Just Imagine

Upper KS2

Lake of Long Ago.. (history fact & fiction)

Welcome to Lake of Long Ago…, one of 20 exciting themes featured in The Reading Journey App.

Each pack consists of 3 copies of 10 carefully selected titles, designed to support independent reading and to encourage reading for pleasure and wider reading. The multiple packs are designed to encourage peer to peer discussion, Single copy packs are also available.

Packs are curated to include a selection of accessible, challenging books, with the core matching the expected range.

Please note the themed packs are a selection of books from the core Reading Journey packs.

The Reading Journey App was launched in October 2019 and will be free to use until at least 2020.

The app is initially available for Years 3 & 4 and will be rolled out to include Years 5 & 6 in the Autumn term.

All schools signing up to the Reading Journey app will receive a monthly newsletter, dedicated to sharing new ideas for getting the most out of the app and supporting continued reading for pleasure. Of course, you can unsubscribe from this newsletter at any time.

The Lake of Long Ago  provides children with a range of texts that explore different periods in history. There is a variety of historic events and periods represented in the selection. For example,Dan Smith’s She Wolf is a thrilling Viking Adventure, Judith Eagle’s The Secret Starling is set in the 1970s and Patrice Lawrence is a Tudor story from the Voices series, celebrating stories of diversity in history.

Some features of this selection:

  • Looks at range of time periods –Tudor (Diver’s Daughter)
  • Either set in one period or spanning across (My Place)
  • Fiction and Nonfiction provides opportunities for readers with different reading preferences to delve into the past.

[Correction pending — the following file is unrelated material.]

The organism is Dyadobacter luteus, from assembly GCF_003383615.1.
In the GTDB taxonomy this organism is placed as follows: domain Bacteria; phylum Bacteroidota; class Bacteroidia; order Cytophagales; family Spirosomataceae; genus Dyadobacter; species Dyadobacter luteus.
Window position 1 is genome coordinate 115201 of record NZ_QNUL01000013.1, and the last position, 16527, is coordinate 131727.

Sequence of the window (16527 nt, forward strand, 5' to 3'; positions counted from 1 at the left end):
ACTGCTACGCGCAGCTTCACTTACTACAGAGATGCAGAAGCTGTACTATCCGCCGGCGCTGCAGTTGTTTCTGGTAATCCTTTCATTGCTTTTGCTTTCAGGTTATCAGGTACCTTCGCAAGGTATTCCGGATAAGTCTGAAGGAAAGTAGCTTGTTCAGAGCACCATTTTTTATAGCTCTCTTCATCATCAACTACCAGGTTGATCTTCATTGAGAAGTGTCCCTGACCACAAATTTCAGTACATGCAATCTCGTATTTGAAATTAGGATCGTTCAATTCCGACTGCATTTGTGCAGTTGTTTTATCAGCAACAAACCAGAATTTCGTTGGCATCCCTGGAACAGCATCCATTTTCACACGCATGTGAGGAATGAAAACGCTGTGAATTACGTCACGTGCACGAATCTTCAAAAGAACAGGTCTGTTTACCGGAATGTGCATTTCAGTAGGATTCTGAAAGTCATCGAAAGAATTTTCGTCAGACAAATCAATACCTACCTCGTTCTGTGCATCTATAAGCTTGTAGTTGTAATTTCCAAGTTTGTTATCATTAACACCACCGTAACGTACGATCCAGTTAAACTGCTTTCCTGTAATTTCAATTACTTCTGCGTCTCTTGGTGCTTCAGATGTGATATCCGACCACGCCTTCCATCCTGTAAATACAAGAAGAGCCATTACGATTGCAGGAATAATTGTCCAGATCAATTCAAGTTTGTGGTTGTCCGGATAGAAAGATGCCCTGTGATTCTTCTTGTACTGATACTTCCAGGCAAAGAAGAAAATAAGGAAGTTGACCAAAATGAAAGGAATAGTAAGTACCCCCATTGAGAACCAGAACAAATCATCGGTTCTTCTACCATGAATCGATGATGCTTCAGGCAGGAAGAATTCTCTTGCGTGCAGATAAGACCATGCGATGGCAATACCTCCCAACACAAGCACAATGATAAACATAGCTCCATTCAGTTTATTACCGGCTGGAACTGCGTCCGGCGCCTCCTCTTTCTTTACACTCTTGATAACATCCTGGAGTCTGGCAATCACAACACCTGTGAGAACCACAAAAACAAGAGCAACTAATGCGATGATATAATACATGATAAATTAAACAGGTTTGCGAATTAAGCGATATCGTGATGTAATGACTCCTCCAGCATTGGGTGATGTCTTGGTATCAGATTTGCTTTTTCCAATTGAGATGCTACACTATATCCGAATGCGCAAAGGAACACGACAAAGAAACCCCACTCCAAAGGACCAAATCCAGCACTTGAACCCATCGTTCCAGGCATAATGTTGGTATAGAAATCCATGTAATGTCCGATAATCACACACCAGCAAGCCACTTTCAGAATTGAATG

Book introductions

The way new books are introduced into the class book corner or library can make a huge difference to children’s interest and engagement.  For each of our themes, we have asked class teachers to introduce the books and then make some suggestions for ways of presenting them to the class.

To spark children’s curiosity in this collection you could draw on the differences between the different time periods.

  • One way might be to have a ‘Special Delivery’ from a museum which contains artefacts linked to each of the texts.
    • wrap artefacts in brown paper and string and pack them into an old wooden box. This box could be delivered to the class from the school office. This will pique the children’s interest before you introduce the books.
    • Give the children the blurbs from each book to read in groups.
    • Unwrap each item and predict which artefact matches which text and why.
    • Encourage children share with a partner or in groups which text they might like to read. You may need to have waiting lists for popular books!
  • An alternative introduction would be to dig up a time capsule with artefacts inside.